The next day’s excursion on the Yangtze River was a sail up the Shenong Stream; a ‘stream’ no longer since the dam was built and the gorge flooded. Previously, boats had been man-hauled up the stream by gangs of men called ‘trackers’, nowadays employed as luggage porters. But, it’s now possible to sail up the gorge on a boat … Not in the Yangtze 2, though. It’s too big for that. We transferred to a ferry, which would have given some excellent views if not for the haze and mist. But, having said that, many Chinese paintings show misty scenes, so maybe it’s a common occurrence around here.
We came ashore at a Cultural Centre; strictly speaking, below the centre, for we had several steps to negotiate to achieve it. We watched a demonstration of music and dance, and someone described the work of the ‘trackers’, which, before the dam, consisted of man-hauling ships and boats up the stream. Their traditional garb, we were told, was silk shorts – but, in practice, they chafed so much that they actually worked naked.
In the centre of the square outside, a drummer thumped out a repetitive boom boom CLANG; boom boom CLANG. I expected the ghost of Freddie Mercury to appear at any minute, and start singing ‘We Will Rock You’!
To get to the Ghost City of Fengdu, we’d have 400-odd steps to negotiate, for the city stands at the top of a sheer cliff and, before that, 100 steps to get from the quayside to the coach. We weren’t that keen on climbing so many steps and the final decider was that it was raining. (It had been raining all the way up here, through the Qutang and Wu Gorges, but the low cloud and mist didn’t detract from the scenery at all; indeed, it added an air of mystery and other-worldliness to it.)
So, we chose to stay on the boat for this one. But we did watch a constant stream of umbrellas going ashore to brave the elements, determined to get their money’s worth.
Fengdu was as far as the Yangtze 2 went this trip. It was planned to terminate at Chongqing, but the river levels dictated it couldn’t go any further. So, the following morning, we disembarked; the luggage carried up those steps four, or even six cases at a time by trackers, using a yoke. The service of man-hauling ships and boats up the stream is no longer necessary, they’ve simply become luggage porters.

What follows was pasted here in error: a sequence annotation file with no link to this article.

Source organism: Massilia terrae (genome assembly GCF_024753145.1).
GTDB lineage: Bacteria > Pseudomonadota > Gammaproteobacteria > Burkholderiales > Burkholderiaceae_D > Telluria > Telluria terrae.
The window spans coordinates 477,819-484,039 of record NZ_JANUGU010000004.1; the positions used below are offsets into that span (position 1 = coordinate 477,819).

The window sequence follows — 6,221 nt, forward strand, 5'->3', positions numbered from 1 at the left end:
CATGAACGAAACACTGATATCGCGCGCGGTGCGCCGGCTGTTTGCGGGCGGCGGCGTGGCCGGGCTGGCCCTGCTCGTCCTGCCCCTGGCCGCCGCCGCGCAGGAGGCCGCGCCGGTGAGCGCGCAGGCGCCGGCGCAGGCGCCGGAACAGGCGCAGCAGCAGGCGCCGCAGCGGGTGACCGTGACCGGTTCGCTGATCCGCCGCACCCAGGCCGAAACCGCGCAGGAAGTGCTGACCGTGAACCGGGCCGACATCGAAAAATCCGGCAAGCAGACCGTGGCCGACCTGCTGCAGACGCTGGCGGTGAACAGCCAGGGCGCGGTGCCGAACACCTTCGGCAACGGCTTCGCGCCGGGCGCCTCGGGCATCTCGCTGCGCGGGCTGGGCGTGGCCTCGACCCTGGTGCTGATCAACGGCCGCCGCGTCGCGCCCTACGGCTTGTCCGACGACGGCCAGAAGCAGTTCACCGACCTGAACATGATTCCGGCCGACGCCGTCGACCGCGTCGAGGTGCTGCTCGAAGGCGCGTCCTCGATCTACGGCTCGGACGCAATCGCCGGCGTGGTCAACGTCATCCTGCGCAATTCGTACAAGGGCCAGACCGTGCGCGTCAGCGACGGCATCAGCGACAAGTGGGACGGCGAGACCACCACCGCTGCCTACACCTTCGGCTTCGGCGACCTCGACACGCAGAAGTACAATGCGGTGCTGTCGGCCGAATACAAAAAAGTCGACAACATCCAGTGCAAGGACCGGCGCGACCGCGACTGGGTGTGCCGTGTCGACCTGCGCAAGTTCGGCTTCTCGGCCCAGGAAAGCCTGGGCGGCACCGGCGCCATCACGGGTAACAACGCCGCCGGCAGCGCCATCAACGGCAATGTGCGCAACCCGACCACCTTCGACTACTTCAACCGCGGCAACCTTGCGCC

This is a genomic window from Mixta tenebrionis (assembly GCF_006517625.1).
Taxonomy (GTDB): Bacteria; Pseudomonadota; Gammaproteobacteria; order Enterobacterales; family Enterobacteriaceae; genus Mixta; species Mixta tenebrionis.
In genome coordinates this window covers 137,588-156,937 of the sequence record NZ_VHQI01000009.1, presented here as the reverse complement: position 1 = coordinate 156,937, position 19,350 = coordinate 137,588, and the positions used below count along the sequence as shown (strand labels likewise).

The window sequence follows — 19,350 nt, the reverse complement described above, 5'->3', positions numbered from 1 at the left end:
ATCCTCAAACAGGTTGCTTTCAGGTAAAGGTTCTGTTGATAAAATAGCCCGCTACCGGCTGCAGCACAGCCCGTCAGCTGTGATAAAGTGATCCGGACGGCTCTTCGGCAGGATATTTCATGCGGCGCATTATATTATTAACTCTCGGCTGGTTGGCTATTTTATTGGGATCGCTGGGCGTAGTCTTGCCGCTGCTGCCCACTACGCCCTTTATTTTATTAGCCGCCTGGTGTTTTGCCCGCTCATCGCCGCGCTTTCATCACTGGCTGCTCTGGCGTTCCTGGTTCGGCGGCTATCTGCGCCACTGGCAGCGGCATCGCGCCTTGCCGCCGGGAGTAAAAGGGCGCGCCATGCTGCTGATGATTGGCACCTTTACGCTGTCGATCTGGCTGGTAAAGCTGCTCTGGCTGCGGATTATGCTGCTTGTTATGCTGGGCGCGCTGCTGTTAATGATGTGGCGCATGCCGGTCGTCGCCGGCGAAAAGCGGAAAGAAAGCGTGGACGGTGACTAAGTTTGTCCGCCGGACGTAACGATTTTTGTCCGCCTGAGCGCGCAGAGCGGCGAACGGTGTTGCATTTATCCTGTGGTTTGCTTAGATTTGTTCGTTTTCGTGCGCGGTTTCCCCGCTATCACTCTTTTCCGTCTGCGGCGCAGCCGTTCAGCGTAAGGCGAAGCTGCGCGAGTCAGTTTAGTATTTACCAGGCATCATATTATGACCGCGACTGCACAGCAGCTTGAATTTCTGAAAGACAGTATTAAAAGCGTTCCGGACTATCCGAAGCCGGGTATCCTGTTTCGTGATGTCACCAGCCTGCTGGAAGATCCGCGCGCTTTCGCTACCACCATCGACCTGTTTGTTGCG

We settled down for a four-hour coach ride to Chongqing, where we had lunch. We ate in a first-floor restaurant, with a covered balcony giving good views of the busy street below. A good location for some candid street photography. We had a dish of minced beef mixed with noodles, and a thought came to me. Was is possible that Marco Polo was familiar with this dish, and the dumplings of Xi’an, and took the recipes home with him – to develop into ravioli and spaghetti Bolognese?
Keith Kellett writes about and photographs food and drink, beer, old cars, railways, beer, steam engines, historical re-enactments, bygones, beer, gardens, travel, beer and brewing, nature and the outdoors and beer. He’s presently trying to get his head around video and podcasting. Read more by Keith on his engaging blog Travel Rat. All images © Keith Kellet unless otherwise stated.
What a very memorable trip this must have been. I can almost see the scenery slipping by and feel the rain as the ship drifted along this famous river!
I loved the picture of Fengdu! Maybe we should have braved the elements and gone; maybe next time?
Thanks so much for writing this article Keith. Great to see both sides of this cruise. It’s always difficult to knwo whether to go on these excursions but if you get the chance to revisit Fengu does look fascinating. Look forward to reading more about your adventures on yoru blog.
It must have been a very memorable trip – the dam is a massive engineering feat. Didn’t know that about slowing the earth’s rotation.
Neither did I John. I had heard it has affected the lifestyle and ecology of the area and it will be interesting to see how that is managed in future. Still must be one of the world’s greatest river journeys.